The 1 Simple Way to Sell via Your Webinar

Want to sell with your webinar? Actually go for the close at the end or generate an appointment for your reps to follow-up immediately? Stop wasting the audience’s time with blather about your speaker.

Want to sell with your webinar? Actually go for the close at the end or generate an appointment for your reps to follow-up immediately? Stop wasting the audience’s time with blather about your speaker.

Ok, it will take more I admit. The rest can be done by getting to the point fast and helping your buyer become attracted to the idea of talking more about the itch your speaker just scratched. Here’s a three-step process to getting that done.

You Have the Email but not a Lead
The word webinar itself has a negative connotation. At best it is something your prospects attend while they check email and put out any number of fires. You might argue, “Sure, Molander, but I have the prospects’ email.”

True. But you don’t have them on the way to becoming a lead. You blew it. How? By wasting every single moment from “go.”

It’s time for tough love about your Webinar and the lousy leads it’s sending to sales. Of course, I’ll also offer three simple steps to help produce Webinars that spark customers’ curiosity in what your solution can do for them.

No. 1: Avoid all Introductions Like the Plague
“I find the need to hear the presenters personal story for 10-20 minutes a huge turn off,” says sales coach, Iain Swanson of UK-based Kolzers. “In most cases I have literally switched off and missed the content of the call.”

Enough said. And let’s face it. You’ve probably done the same. Or perhaps you make it habit to join the webinar late in an effort to avoid the irrelevant blather.

This time-wasting tradition needs to stop. Right now. How? NO introductions.

Your potential buyer isn’t attending the webinar to hear about the backgrounds or experiences of the presenter. Nor what the sponsor does, for whom or how well.

They’re there for one reason: To take from you. They want as much as they can get, for free, as possible. Why? They’re human.

Let them take. Let them gorge.

Just structure the way you release the information. Copywrite it. Yes, copywrite it. Scripted? Yes but only for the pros. If you come off as canned you can kiss the leads goodbye.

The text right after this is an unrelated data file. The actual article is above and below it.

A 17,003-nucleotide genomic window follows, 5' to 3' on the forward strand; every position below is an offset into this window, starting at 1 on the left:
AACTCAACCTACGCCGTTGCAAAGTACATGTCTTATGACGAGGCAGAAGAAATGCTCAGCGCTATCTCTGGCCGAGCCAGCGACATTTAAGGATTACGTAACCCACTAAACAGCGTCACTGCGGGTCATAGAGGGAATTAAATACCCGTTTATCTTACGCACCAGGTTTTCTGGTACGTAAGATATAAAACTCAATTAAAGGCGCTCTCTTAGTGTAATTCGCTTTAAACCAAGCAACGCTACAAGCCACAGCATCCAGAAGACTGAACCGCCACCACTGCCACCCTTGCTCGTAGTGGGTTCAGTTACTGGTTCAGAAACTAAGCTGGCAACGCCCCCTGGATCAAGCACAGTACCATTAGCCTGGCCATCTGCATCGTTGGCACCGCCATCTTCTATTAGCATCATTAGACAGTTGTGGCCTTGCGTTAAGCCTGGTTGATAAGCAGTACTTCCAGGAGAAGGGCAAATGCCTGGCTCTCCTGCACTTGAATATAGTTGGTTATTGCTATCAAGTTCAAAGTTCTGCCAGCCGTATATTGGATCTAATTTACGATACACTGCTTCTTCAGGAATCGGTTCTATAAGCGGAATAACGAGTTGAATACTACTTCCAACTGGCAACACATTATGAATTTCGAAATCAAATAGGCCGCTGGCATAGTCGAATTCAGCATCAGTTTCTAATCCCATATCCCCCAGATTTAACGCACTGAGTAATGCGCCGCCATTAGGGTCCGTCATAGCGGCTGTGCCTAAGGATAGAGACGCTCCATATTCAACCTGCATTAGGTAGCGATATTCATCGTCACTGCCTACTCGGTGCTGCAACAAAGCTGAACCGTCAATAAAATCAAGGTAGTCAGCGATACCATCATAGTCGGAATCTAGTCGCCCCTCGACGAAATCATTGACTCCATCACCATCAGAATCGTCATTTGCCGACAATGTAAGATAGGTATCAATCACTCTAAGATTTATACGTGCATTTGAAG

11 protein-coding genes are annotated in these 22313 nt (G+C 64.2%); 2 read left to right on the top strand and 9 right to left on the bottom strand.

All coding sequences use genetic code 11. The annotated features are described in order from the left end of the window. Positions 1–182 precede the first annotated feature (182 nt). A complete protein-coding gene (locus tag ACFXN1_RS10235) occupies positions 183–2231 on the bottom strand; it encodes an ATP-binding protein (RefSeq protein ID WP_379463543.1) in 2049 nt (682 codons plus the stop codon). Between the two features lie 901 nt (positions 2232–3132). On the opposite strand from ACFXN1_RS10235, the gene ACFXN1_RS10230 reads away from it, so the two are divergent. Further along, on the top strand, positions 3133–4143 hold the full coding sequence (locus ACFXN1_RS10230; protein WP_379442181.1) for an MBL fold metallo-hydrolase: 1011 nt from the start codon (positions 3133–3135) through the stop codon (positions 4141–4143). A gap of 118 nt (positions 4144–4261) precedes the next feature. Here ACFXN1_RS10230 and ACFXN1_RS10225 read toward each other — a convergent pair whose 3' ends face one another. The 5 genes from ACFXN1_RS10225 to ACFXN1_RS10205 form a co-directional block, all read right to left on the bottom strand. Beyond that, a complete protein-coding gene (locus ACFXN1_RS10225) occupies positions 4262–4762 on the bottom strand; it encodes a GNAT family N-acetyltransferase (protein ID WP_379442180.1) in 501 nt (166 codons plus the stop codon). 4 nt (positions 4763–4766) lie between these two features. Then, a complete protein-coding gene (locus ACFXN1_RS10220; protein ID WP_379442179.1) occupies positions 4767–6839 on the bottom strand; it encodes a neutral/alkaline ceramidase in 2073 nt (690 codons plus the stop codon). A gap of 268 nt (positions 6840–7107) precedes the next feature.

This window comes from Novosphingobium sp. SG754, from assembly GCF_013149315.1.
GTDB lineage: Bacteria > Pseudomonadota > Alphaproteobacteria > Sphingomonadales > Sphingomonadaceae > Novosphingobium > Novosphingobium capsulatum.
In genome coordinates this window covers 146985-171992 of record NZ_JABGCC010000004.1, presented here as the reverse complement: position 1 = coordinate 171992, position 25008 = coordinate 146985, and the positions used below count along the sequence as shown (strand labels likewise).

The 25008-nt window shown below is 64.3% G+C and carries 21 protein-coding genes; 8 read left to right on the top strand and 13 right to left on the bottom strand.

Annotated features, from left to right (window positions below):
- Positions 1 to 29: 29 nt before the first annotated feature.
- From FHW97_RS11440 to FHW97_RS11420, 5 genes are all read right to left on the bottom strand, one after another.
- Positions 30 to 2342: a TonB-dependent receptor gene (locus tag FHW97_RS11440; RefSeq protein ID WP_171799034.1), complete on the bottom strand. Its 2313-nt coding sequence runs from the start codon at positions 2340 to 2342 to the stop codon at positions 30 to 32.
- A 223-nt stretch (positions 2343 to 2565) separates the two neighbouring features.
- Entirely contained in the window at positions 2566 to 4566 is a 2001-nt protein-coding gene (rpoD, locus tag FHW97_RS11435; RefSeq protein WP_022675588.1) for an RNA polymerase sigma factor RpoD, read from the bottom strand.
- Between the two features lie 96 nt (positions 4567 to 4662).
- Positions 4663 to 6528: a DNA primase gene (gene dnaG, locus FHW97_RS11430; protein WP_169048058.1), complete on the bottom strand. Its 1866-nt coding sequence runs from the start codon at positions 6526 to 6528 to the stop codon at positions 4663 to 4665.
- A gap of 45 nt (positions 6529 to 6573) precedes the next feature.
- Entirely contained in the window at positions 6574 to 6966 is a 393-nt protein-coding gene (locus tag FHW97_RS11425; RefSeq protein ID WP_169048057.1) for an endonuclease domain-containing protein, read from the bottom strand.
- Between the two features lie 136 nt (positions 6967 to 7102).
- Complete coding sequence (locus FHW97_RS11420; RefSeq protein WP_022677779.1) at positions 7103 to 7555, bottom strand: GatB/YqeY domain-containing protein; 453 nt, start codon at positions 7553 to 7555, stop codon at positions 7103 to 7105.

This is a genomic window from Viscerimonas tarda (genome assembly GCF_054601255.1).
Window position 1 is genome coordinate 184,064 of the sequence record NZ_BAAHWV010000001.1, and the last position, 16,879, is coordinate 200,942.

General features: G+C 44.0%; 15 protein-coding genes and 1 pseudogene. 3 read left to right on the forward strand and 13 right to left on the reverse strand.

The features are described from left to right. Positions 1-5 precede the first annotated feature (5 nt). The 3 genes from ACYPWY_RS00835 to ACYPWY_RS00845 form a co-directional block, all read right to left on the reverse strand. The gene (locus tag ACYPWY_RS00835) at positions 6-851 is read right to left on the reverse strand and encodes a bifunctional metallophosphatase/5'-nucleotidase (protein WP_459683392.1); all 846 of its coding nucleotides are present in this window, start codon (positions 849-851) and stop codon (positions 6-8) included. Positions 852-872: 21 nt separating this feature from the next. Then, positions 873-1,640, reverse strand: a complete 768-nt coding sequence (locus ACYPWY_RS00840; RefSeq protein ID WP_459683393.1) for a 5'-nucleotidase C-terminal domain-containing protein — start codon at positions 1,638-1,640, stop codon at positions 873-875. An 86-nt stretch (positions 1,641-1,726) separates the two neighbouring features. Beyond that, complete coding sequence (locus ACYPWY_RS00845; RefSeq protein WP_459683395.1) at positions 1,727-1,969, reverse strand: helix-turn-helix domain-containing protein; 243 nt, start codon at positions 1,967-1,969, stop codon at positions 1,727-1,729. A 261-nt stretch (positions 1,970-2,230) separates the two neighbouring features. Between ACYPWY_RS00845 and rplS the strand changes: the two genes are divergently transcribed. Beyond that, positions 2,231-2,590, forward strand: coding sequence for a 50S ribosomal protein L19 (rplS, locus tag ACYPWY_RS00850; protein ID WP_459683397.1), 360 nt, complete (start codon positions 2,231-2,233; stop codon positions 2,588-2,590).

Start by canning your introduction. Shock your audience by immediately getting to the point. They’ve already qualified the speaker. They’re there, after all.

Brighten their day. Surprise them. Make them think, “WOW, he/she just skipped the boring introduction stuff!”

This is how to sell using Webinars. Trust me, it works.

No. 2: Promise Viewers Something They Don’t Already Know—Then Deliver It Fast, Clearly
Start your webinar by telling prospects, “You’re about to hear information that you probably don’t already know.” Then, follow the Golden Rule of communication. What if prospects already know most of what you’re about to tell them?

You’ve designed the webinar to fail. Just like a whitepaper that looks sharp but is worthless, your Webinar must contain useful information and new know-how, tips or knowledge. If it does not contain enough new information you will not hold the audience.

Build in useful, actionable and fresh information and present it according to the Golden Rule:

  • Tell them what you’re about to tell them (the main insight, short-cut, better way or remedy)
  • Tell them the “better way” (at a high level, yet specific)
  • Tell them what you just told them (come back and remind of the main point)

This approach serves the most essential goal: Getting customers clear on your message. Without clarity your webinar will fail.

Remember the last time you were clear—really clear—on something? Remember how you felt?

Remember the sense of confidence that came with your “ah-ha moment?” You might also recall a feeling of wanting to know more—wanting to have more clarity, more confidence. That’s what we’re after.

That’s your webinar’s job: get buyers crystal clear, confident in themselves and trusting you.

No. 3: Help Them to Want to Know More
When is the last time you attended a Webinar and learned something new? Think about a time when the presenter gave you everything they promised they would at the beginning of the presentation—and more. Did you want more from them? Were you ready to act on that impulse?

Give your best insights, tips or warnings away. Give away all of your best knowledge. All of it.

“But, Jeff, giving prospects my best advice for FREE will help them to do it without me!”

Doubtful. Be careful to not confuse customers qualifying you with what you perceive as their purchase intent.

The act of looking for answers does not always translate to customers’ wanting to do what you charge money for themselves. Even when it does “signal” a customer’s desire to do it themselves, what customers want can change.

You want to be there when it changes.